A new scientific organisation is needed to monitor the commitments that will be made by developing countries at Copenhagen to cut their deforestation rates, according to research at the University of Leeds.
Existing government agencies and research groups have failed to make full use of the thousands of satellite images of the Earth's surface collected each week to monitor tropical forests.
Now, a paper published by Dr Alan Grainger in the Proceedings of the National Academy of Sciences outlines how a new body named the "World Forest Observatory" - could use satellite images to map the world's forests and how they are changing.
The paper also contains the first inventory of national forest surveys for tropical countries - the current method of documenting deforestation. It shows that in the last 40 years only half of countries have had the two surveys needed to construct a deforestation trend. A third have had only one survey, and a tenth no survey at all.
The study follows a timely statement by Gordon Brown at a Commonwealth summit press conference in Trinidad on Friday 27th November, that satellites will be needed to monitor implementation of a Reduced Emissions from Deforestation and Degradation (REDD) scheme.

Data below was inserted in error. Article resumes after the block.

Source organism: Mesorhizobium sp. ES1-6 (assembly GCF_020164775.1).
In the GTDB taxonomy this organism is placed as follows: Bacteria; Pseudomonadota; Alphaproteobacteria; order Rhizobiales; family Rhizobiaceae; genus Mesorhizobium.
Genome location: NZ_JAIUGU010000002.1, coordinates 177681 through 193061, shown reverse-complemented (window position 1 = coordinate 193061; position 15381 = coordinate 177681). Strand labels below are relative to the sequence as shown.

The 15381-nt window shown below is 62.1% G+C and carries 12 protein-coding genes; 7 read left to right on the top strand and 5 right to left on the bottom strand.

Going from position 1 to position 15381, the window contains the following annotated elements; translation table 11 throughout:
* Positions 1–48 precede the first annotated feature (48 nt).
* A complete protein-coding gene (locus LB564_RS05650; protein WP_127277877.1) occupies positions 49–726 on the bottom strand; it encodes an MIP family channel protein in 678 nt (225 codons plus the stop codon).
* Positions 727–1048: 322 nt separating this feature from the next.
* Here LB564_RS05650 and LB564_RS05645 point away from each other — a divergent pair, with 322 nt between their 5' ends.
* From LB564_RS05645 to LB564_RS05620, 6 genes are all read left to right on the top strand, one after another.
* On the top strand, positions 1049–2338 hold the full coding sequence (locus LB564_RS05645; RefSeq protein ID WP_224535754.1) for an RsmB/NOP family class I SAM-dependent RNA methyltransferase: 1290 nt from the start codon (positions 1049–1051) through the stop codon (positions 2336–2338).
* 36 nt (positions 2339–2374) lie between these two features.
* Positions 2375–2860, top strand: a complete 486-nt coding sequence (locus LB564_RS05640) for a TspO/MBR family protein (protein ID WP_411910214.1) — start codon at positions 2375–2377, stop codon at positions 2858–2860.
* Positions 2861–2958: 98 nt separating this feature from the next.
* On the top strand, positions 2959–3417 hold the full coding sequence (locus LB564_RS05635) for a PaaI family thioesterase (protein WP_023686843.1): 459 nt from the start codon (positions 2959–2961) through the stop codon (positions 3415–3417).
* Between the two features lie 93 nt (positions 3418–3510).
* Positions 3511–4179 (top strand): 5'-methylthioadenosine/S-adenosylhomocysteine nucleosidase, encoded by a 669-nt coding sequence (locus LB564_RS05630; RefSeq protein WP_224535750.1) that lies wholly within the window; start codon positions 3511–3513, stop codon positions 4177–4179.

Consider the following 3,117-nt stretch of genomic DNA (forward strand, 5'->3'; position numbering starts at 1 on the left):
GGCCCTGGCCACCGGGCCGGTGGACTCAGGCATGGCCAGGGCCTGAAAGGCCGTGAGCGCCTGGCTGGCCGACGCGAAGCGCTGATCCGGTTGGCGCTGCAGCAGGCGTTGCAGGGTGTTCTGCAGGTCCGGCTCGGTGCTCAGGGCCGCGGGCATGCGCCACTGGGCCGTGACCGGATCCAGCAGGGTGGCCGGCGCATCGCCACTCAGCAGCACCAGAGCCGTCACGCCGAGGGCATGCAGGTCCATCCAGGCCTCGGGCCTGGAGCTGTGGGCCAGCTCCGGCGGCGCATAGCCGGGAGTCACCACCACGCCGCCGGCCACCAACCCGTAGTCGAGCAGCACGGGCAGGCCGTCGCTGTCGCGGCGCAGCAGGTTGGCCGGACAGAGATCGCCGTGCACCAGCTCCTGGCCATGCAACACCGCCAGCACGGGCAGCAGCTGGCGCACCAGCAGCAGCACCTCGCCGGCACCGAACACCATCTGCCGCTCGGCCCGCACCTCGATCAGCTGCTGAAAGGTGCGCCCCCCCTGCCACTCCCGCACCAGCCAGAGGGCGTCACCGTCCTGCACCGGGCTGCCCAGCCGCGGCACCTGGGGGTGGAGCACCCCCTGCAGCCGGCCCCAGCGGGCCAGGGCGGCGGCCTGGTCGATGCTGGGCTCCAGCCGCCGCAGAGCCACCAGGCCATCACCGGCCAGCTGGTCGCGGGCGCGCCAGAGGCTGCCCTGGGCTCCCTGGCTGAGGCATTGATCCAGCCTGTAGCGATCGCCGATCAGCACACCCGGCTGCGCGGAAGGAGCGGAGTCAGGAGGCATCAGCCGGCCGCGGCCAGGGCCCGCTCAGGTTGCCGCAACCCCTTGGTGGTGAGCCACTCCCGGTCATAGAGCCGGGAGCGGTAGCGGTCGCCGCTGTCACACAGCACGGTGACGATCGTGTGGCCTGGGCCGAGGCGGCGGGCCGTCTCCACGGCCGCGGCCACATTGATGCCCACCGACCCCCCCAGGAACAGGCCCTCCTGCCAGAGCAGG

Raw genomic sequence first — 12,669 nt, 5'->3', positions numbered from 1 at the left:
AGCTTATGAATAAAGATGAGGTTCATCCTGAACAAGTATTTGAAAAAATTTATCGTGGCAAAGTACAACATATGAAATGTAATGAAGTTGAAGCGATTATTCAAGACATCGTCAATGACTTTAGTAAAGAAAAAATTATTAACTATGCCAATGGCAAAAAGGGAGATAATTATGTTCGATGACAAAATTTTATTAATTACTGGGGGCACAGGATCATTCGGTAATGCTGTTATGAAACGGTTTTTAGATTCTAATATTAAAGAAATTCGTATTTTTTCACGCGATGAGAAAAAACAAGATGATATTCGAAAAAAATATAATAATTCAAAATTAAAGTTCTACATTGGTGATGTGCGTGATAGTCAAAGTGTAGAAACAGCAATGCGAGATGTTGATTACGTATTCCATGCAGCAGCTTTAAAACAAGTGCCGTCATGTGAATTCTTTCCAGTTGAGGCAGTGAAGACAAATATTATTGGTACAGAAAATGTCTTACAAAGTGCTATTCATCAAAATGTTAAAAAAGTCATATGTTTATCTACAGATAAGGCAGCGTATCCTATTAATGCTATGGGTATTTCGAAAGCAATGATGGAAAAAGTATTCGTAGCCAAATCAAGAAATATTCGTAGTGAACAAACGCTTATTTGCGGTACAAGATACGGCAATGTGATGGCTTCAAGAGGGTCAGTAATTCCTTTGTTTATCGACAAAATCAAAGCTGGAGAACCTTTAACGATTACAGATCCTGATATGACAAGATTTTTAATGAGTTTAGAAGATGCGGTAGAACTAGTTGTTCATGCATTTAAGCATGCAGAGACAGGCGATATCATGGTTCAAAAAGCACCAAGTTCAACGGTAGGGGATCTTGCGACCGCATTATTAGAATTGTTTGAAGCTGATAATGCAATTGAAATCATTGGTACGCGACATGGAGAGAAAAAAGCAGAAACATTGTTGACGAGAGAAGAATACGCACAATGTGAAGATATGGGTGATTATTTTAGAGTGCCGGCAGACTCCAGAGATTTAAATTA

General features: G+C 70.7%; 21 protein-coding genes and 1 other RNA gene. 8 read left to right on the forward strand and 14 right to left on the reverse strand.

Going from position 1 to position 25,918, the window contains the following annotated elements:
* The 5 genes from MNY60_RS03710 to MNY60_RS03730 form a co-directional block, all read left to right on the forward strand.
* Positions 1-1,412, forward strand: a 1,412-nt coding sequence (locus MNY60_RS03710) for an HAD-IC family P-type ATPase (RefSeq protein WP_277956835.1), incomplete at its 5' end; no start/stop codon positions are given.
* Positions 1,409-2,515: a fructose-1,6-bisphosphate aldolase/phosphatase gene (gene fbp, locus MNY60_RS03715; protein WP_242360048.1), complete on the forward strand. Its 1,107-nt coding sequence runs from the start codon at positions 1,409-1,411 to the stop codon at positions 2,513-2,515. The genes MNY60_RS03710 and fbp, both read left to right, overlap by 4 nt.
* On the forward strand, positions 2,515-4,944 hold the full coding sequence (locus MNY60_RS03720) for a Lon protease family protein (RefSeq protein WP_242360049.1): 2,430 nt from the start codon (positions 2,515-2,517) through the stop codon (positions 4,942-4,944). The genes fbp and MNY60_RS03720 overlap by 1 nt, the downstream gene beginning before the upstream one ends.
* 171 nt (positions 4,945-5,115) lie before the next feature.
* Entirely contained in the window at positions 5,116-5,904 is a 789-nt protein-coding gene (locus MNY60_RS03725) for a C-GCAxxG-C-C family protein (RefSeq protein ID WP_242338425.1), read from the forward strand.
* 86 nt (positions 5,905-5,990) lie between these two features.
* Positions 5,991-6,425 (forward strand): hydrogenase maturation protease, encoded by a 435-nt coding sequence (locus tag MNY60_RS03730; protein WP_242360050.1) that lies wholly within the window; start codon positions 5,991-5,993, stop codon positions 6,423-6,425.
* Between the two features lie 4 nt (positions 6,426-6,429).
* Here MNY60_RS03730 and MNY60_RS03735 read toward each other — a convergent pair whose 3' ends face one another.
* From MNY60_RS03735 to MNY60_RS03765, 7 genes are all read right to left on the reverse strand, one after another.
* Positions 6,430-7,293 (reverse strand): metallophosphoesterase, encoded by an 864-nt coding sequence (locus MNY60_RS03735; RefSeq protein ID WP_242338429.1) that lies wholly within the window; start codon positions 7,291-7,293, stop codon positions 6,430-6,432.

"The Prime Minister's commitment is vitally important," said Dr Grainger. "But satellites are not a magic pill, and so far we have failed to use them properly."
"We have the technology, but not the organization. In my plan an international network of scientists, collaborating in a World Forest Observatory, would use satellites to measure the world's forests just as astronomers use telescopes to observe the stars. We could ensure that taxpayers' money is wisely spent on REDD and make major discoveries about how carbon and biodiversity are distributed in forests across the world."
His research shows that a World Forest Observatory will not just need to monitor how deforestation
|Contact: Clare Ryan|
University of Leeds